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Health

Share of Russians who would decline COVID-19 vaccine grows, pollster says

MOSCOW (Reuters) - A growing number of Russians are unwilling to be inoculated against COVID-19 once a vaccine becomes widely available, the Levada Centre, Russia’s only major independent pollster, said on Monday.

FILE PHOTO: A woman holds a small bottle labeled with a "Vaccine COVID-19" sticker and a medical syringe in this illustration taken April 10, 2020. REUTERS/Dado Ruvic/Illustration

The poll showed that 59% of participants would decline a vaccine as of Oct. 20, up from 54% two months earlier.

Russia is beginning to roll out a vaccine against COVID-19, after licencing a shot known as Sputnik V, for domestic use in August despite the fact that late-stage trials of the vaccine are still ongoing.

Small numbers of people in high-risk professions are being inoculated, but mass vaccination of the general public is still some way away as Russia deals with the challenge of ramping up production of doses.

President Vladimir Putin has said that Russia hopes to start mass inoculations by the end of the year.

Almost two-thirds of the 1,600 Russians surveyed across 50 regions, however, told Levada that if given the option to be vaccinated voluntarily and for free, they would refuse. Just 36% of them said they would agree to be vaccinated.

It’s a stark contrast to the global average, as registered in a poll of 13,000 people across 19 countries around the same time. It reported that 71.5% of people polled would be very or somewhat likely to accept a COVID-19 vaccine.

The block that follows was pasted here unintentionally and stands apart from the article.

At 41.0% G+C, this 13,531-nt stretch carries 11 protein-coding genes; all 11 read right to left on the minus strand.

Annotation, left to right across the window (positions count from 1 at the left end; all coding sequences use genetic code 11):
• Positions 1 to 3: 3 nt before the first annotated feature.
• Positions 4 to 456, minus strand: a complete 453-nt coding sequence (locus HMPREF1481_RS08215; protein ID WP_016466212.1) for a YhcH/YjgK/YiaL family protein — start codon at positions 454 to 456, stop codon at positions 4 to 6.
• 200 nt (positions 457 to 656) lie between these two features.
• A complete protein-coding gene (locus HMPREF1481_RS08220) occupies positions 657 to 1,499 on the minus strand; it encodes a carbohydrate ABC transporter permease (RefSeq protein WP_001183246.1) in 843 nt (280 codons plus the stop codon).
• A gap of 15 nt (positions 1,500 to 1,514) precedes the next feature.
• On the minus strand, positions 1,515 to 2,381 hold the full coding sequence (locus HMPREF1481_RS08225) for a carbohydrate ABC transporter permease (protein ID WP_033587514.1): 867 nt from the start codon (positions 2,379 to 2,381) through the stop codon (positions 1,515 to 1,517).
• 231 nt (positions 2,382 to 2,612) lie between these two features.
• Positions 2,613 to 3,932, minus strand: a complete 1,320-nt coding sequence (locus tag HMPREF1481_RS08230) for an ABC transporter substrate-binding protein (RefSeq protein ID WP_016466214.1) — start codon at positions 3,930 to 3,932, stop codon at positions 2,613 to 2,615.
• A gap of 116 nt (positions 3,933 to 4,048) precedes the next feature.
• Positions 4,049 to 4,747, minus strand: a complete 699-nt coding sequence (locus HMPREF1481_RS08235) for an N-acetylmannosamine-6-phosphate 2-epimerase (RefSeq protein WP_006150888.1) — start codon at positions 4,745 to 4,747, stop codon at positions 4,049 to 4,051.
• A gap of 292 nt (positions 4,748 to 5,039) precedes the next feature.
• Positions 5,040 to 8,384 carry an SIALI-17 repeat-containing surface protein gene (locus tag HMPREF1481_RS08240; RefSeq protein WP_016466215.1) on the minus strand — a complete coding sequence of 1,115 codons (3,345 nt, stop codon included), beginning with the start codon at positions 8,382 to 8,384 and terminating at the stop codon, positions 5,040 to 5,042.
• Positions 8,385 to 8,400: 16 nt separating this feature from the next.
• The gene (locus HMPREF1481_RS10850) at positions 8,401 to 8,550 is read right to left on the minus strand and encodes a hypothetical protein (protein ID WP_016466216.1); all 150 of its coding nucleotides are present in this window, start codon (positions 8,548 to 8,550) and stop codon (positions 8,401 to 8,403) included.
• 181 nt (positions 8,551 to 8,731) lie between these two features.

In the Levada poll, 64% of Russians said they were either definitely afraid of catching coronavirus or more afraid than not, and 92% reported wearing masks in public places.

Though 62% said they either fully or mostly supported measures taken by their local authorities to tackle the pandemic, 61% also said they did not trust government reports of the number of people who have been infected, saying these were either artificially low or artificially high.

Moscow is setting up a large network of vaccination rooms and 2,500 Muscovites in the high-risk category - mainly doctors and teachers - have already been vaccinated, the city’s deputy mayor was cited as saying last week.

A trial set to involve 40,000 people in total in the capital began in early September. Around 9,000 Moscow residents have received both shots of the two-dose Sputnik V so far, the vaccine’s developers who are running the trial said last week.

Reporting by Polina Ivanova; Additional reporting by Tom Balmforth; Editing by Emelia Sithole-Matarise

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